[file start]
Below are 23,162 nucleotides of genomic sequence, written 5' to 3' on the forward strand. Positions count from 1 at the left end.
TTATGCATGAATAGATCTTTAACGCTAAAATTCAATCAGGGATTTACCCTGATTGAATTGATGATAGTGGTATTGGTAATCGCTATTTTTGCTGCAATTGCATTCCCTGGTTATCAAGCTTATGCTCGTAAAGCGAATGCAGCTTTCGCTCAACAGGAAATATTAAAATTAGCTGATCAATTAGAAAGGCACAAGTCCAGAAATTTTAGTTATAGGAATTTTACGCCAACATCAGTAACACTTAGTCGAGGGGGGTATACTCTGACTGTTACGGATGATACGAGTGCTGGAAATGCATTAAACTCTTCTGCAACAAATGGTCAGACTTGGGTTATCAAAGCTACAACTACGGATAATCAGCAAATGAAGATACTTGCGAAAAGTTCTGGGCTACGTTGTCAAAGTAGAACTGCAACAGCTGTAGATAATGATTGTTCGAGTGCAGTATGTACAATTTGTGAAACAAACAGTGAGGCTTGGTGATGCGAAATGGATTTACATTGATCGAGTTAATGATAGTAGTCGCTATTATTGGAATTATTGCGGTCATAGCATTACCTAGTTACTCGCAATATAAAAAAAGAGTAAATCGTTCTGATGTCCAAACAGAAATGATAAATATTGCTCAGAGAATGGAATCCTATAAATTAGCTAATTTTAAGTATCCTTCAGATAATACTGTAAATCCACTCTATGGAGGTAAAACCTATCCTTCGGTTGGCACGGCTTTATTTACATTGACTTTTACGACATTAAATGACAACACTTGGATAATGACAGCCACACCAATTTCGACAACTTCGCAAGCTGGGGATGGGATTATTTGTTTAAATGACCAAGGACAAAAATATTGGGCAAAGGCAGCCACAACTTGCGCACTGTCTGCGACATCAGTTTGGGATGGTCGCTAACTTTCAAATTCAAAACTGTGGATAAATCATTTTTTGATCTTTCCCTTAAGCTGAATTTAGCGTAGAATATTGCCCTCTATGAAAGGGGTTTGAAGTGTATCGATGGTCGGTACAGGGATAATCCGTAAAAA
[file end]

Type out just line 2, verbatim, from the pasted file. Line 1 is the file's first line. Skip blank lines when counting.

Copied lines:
TTATGCATGAATAGATCTTTAACGCTAAAATTCAATCAGGGATTTACCCTGATTGAATTGATGATAGTGGTATTGGTAATCGCTATTTTTGCTGCAATTGCATTCCCTGGTTATCAAGCTTATGCTCGTAAAGCGAATGCAGCTTTCGCTCAACAGGAAATATTAAAATTAGCTGATCAATTAGAAAGGCACAAGTCCAGAAATTTTAGTTATAGGAATTTTACGCCAACATCAGTAACACTTAGTCGAGGGGGGTATACTCTGACTGTTACGGATGATACGAGTGCTGGAAATGCATTAAACTCTTCTGCAACAAATGGTCAGACTTGGGTTATCAAAGCTACAACTACGGATAATCAGCAAATGAAGATACTTGCGAAAAGTTCTGGGCTACGTTGTCAAAGTAGAACTGCAACAGCTGTAGATAATGATTGTTCGAGTGCAGTATGTACAATTTGTGAAACAAACAGTGAGGCTTGGTGATGCGAAATGGATTTACATTGATCGAGTTAATGATAGTAGTCGCTATTATTGGAATTATTGCGGTCATAGCATTACCTAGTTACTCGCAATATAAAAAAAGAGTAAATCGTTCTGATGTCCAAACAGAAATGATAAATATTGCTCAGAGAATGGAATCCTATAAATTAGCTAATTTTAAGTATCCTTCAGATAATACTGTAAATCCACTCTATGGAGGTAAAACCTATCCTTCGGTTGGCACGGCTTTATTTACATTGACTTTTACGACATTAAATGACAACACTTGGATAATGACAGCCACACCAATTTCGACAACTTCGCAAGCTGGGGATGGGATTATTTGTTTAAATGACCAAGGACAAAAATATTGGGCAAAGGCAGCCACAACTTGCGCACTGTCTGCGACATCAGTTTGGGATGGTCGCTAACTTTCAAATTCAAAACTGTGGATAAATCATTTTTTGATCTTTCCCTTAAGCTGAATTTAGCGTAGAATATTGCCCTCTATGAAAGGGGTTTGAAGTGTATCGATGGTCGGTACAGGGATAATCCGTAAAAA